Use of high O2 MAP

Information gathered by the author during 1993-1994 revealed that a few prepared produce companies had been experimenting with high O2 (e.g. 70-100%) MAP and had achieved some surprisingly beneficial results. High O2 MAP of prepared produce was not exploited commercially during that period, probably because of the inconsistent results obtained, a lack of understanding of the basic biological mechanisms involved and concerns about possible safety implications. Intrigued by the concept of high O2 MAP, the Campden and Chorleywood Research Association (CCFRA) carried out limited experimental trials on prepared iceberg lettuce and tropical fruits in early 1995. The results of these trials confirmed that high O2 MAP could overcome the many disadvantages of low O2 MAP. High O2 MAP was found to be particularly effective in inhibiting enzymic discolorations, preventing anaerobic fermentation reactions and inhibiting micro-bial growth. In addition, the high O2 MAP of prepared produce items within inexpensive hermetically sealed plastic films was found to be very effective in preventing undesirable moisture and odour losses and ingress of microorganisms during wet handling situations (Day, 1998).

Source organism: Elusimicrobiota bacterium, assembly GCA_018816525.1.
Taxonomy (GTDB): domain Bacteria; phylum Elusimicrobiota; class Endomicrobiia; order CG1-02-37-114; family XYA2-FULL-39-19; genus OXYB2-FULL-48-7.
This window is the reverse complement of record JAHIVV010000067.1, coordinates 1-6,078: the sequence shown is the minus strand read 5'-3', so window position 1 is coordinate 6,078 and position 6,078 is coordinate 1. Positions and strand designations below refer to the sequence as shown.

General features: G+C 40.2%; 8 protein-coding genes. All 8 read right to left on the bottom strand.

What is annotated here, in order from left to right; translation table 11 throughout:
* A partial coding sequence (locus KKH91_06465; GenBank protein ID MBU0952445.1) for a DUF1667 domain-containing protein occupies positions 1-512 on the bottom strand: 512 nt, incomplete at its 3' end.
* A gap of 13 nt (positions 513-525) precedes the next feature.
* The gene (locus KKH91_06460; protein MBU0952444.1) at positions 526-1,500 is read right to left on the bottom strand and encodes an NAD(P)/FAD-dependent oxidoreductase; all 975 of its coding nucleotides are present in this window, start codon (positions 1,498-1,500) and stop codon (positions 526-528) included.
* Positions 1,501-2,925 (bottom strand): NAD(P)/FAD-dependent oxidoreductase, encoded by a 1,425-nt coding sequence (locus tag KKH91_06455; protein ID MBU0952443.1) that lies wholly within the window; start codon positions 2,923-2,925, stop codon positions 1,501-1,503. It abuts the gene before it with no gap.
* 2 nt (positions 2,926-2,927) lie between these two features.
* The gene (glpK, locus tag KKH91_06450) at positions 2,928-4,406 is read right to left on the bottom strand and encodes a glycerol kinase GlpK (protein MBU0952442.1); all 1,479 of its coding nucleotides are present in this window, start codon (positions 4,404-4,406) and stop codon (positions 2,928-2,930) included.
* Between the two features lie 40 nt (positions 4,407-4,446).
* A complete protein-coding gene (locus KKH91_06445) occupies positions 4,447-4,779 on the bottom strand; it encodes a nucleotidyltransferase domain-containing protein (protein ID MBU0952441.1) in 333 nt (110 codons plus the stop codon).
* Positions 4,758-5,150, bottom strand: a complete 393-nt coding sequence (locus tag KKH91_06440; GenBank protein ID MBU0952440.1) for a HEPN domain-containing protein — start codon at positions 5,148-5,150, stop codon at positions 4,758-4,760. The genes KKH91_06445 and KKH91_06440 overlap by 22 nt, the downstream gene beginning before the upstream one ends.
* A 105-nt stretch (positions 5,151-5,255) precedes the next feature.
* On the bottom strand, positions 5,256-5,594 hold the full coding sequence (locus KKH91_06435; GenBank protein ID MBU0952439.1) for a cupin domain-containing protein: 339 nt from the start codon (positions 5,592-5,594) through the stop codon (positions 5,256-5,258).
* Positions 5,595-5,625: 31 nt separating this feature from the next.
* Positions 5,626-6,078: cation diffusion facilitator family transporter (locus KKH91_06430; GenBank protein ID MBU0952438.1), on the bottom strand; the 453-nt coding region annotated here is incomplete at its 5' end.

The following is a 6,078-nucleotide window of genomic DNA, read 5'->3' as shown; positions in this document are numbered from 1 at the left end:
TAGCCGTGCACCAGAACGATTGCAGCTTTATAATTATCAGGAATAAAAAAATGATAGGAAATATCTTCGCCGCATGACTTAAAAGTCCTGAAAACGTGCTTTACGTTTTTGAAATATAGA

The experimental finding that high O2 MAP is capable of inhibiting aerobic and anaerobic microbial growth can be explained by the growth profiles of aerobes and anaerobes (Fig. 15.1). It is hypothesised that active oxygen radical species damage vital cellular macromolecules and thereby inhibit microbial growth when oxidative stresses overwhelm cellular protection systems (Gonzalez Roncero and

% Oxygen

Fig. 15.1 Hypothesised inhibition of microbial growth by high O2 MAP.

% Oxygen

Fig. 15.1 Hypothesised inhibition of microbial growth by high O2 MAP.

Product inhibition

Colourless quinones

Substrate inhibition

Coloured melanins

Fig. 15.2 Hypothesised inhibition of enzymic discoloration by high O2 MAP.

Day, 1998; Amanatidou, 2001). Also intuitively, high O2 MAP inhibits undesirable anaerobic fermentation reactions (Day, 1998).

Polyphenol oxidase (PPO) is the enzyme primarily responsible for initiating discoloration on the cut surfaces of prepared produce. PPO catalyses the oxidation of natural phenolic substances to colourless quinones which subsequently polymerise to coloured melanin-type compounds. It is hypothesised that high O2 (and/or high Ar) levels may cause substrate inhibition of PPO or alternatively, high levels of colourless quinones subsequently formed (Fig. 15.2) may cause feedback product inhibition of PPO.

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